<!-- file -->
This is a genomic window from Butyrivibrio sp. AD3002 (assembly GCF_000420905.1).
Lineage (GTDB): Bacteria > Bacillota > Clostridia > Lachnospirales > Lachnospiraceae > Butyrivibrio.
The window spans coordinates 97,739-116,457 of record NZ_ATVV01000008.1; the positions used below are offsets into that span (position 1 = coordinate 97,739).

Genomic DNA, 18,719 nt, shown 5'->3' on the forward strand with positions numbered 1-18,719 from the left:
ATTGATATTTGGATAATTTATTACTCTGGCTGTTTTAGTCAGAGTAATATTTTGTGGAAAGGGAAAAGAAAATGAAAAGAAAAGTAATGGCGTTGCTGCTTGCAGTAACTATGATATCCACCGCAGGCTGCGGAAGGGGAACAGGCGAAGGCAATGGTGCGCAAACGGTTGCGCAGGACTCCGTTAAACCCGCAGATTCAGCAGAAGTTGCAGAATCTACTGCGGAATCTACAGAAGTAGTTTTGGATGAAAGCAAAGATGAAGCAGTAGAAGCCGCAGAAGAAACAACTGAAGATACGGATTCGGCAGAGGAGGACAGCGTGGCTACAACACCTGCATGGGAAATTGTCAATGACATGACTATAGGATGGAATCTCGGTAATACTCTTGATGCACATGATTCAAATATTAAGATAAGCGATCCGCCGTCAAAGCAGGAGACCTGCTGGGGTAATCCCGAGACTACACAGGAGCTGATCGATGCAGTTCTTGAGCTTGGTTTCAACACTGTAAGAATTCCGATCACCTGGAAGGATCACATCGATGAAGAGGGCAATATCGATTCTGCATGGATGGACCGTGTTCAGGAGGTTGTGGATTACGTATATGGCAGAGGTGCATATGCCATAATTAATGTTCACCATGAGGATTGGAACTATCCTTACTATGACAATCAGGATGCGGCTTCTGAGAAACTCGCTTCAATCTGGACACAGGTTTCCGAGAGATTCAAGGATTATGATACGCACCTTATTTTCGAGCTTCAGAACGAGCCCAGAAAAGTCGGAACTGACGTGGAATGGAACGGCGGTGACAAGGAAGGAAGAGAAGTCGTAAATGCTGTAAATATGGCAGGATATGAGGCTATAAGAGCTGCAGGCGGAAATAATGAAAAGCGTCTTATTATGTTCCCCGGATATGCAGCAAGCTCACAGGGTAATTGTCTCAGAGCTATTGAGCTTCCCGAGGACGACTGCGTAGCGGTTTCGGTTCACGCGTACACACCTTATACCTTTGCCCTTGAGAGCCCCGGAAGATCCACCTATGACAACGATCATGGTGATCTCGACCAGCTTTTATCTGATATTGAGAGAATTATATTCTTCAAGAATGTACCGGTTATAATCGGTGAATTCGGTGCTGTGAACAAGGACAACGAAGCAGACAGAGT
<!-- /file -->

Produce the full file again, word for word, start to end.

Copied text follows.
This is a genomic window from Butyrivibrio sp. AD3002 (assembly GCF_000420905.1).
Lineage (GTDB): Bacteria > Bacillota > Clostridia > Lachnospirales > Lachnospiraceae > Butyrivibrio.
The window spans coordinates 97,739-116,457 of record NZ_ATVV01000008.1; the positions used below are offsets into that span (position 1 = coordinate 97,739).

Genomic DNA, 18,719 nt, shown 5'->3' on the forward strand with positions numbered 1-18,719 from the left:
ATTGATATTTGGATAATTTATTACTCTGGCTGTTTTAGTCAGAGTAATATTTTGTGGAAAGGGAAAAGAAAATGAAAAGAAAAGTAATGGCGTTGCTGCTTGCAGTAACTATGATATCCACCGCAGGCTGCGGAAGGGGAACAGGCGAAGGCAATGGTGCGCAAACGGTTGCGCAGGACTCCGTTAAACCCGCAGATTCAGCAGAAGTTGCAGAATCTACTGCGGAATCTACAGAAGTAGTTTTGGATGAAAGCAAAGATGAAGCAGTAGAAGCCGCAGAAGAAACAACTGAAGATACGGATTCGGCAGAGGAGGACAGCGTGGCTACAACACCTGCATGGGAAATTGTCAATGACATGACTATAGGATGGAATCTCGGTAATACTCTTGATGCACATGATTCAAATATTAAGATAAGCGATCCGCCGTCAAAGCAGGAGACCTGCTGGGGTAATCCCGAGACTACACAGGAGCTGATCGATGCAGTTCTTGAGCTTGGTTTCAACACTGTAAGAATTCCGATCACCTGGAAGGATCACATCGATGAAGAGGGCAATATCGATTCTGCATGGATGGACCGTGTTCAGGAGGTTGTGGATTACGTATATGGCAGAGGTGCATATGCCATAATTAATGTTCACCATGAGGATTGGAACTATCCTTACTATGACAATCAGGATGCGGCTTCTGAGAAACTCGCTTCAATCTGGACACAGGTTTCCGAGAGATTCAAGGATTATGATACGCACCTTATTTTCGAGCTTCAGAACGAGCCCAGAAAAGTCGGAACTGACGTGGAATGGAACGGCGGTGACAAGGAAGGAAGAGAAGTCGTAAATGCTGTAAATATGGCAGGATATGAGGCTATAAGAGCTGCAGGCGGAAATAATGAAAAGCGTCTTATTATGTTCCCCGGATATGCAGCAAGCTCACAGGGTAATTGTCTCAGAGCTATTGAGCTTCCCGAGGACGACTGCGTAGCGGTTTCGGTTCACGCGTACACACCTTATACCTTTGCCCTTGAGAGCCCCGGAAGATCCACCTATGACAACGATCATGGTGATCTCGACCAGCTTTTATCTGATATTGAGAGAATTATATTCTTCAAGAATGTACCGGTTATAATCGGTGAATTCGGTGCTGTGAACAAGGACAACGAAGCAGACAGAGT